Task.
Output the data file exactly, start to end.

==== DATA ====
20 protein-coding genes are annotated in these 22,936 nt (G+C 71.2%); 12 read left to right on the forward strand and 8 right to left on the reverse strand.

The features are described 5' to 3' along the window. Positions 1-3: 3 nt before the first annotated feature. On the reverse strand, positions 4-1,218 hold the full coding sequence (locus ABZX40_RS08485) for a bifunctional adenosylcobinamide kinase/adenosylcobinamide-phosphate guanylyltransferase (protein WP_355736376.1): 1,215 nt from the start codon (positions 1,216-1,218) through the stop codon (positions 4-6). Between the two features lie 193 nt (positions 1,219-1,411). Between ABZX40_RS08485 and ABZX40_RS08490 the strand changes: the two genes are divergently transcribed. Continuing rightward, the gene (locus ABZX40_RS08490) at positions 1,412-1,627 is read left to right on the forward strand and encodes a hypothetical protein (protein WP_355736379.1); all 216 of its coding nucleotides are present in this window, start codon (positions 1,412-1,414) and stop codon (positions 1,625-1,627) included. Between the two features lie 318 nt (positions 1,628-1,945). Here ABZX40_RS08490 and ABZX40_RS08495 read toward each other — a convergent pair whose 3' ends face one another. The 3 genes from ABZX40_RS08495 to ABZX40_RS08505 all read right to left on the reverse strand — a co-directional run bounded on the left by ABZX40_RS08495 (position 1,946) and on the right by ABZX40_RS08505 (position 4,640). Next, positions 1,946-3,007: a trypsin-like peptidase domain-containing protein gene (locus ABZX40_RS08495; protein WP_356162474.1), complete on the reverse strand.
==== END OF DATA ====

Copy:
20 protein-coding genes are annotated in these 22,936 nt (G+C 71.2%); 12 read left to right on the forward strand and 8 right to left on the reverse strand.

The features are described 5' to 3' along the window. Positions 1-3: 3 nt before the first annotated feature. On the reverse strand, positions 4-1,218 hold the full coding sequence (locus ABZX40_RS08485) for a bifunctional adenosylcobinamide kinase/adenosylcobinamide-phosphate guanylyltransferase (protein WP_355736376.1): 1,215 nt from the start codon (positions 1,216-1,218) through the stop codon (positions 4-6). Between the two features lie 193 nt (positions 1,219-1,411). Between ABZX40_RS08485 and ABZX40_RS08490 the strand changes: the two genes are divergently transcribed. Continuing rightward, the gene (locus ABZX40_RS08490) at positions 1,412-1,627 is read left to right on the forward strand and encodes a hypothetical protein (protein WP_355736379.1); all 216 of its coding nucleotides are present in this window, start codon (positions 1,412-1,414) and stop codon (positions 1,625-1,627) included. Between the two features lie 318 nt (positions 1,628-1,945). Here ABZX40_RS08490 and ABZX40_RS08495 read toward each other — a convergent pair whose 3' ends face one another. The 3 genes from ABZX40_RS08495 to ABZX40_RS08505 all read right to left on the reverse strand — a co-directional run bounded on the left by ABZX40_RS08495 (position 1,946) and on the right by ABZX40_RS08505 (position 4,640). Next, positions 1,946-3,007: a trypsin-like peptidase domain-containing protein gene (locus ABZX40_RS08495; protein WP_356162474.1), complete on the reverse strand.